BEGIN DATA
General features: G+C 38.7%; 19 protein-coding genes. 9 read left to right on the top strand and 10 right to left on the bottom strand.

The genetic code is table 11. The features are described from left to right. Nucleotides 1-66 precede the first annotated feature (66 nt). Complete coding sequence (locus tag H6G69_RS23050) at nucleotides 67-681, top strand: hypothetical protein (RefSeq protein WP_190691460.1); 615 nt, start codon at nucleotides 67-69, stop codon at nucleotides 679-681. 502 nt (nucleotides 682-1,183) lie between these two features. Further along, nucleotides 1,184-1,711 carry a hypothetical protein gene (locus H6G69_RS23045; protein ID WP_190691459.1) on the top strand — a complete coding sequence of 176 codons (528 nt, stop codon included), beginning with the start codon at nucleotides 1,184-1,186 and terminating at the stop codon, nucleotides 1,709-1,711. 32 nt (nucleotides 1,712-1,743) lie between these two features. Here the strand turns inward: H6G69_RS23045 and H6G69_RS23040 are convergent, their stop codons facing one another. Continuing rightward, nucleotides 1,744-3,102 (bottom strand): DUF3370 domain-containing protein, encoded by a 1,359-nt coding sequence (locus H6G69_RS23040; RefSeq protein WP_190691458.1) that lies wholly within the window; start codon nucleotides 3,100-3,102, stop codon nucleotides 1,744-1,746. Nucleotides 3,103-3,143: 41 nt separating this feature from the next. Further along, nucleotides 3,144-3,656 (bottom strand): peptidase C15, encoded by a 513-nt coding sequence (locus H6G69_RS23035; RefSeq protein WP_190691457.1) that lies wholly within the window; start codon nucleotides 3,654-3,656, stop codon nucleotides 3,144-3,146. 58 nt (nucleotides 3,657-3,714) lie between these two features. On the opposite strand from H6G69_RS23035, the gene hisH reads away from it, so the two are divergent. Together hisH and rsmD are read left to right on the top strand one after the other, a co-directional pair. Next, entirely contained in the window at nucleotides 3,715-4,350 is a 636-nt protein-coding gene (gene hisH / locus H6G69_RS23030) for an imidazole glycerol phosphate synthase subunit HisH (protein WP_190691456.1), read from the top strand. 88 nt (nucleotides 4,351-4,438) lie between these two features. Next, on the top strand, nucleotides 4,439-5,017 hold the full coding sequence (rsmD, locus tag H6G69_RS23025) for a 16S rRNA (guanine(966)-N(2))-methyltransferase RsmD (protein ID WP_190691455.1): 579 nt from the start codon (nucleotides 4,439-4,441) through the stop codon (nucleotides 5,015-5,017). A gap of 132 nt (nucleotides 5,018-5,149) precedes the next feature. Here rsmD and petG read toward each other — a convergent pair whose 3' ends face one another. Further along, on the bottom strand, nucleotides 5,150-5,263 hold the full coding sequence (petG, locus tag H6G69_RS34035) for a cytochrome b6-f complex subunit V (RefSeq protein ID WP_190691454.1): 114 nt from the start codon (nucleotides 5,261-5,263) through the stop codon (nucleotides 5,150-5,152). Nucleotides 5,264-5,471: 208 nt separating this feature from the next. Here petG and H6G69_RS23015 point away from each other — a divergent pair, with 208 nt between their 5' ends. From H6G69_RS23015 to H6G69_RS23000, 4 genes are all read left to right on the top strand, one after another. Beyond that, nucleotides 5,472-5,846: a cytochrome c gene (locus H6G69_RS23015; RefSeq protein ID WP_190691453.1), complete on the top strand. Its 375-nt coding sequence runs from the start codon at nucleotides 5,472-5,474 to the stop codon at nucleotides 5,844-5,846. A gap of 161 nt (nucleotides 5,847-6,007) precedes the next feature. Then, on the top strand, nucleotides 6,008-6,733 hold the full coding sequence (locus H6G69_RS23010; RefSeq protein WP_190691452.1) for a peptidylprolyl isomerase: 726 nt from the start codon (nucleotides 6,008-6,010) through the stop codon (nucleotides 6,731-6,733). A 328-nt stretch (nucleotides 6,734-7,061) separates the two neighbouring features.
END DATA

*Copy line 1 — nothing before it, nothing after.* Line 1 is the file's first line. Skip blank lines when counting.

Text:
General features: G+C 38.7%; 19 protein-coding genes. 9 read left to right on the top strand and 10 right to left on the bottom strand.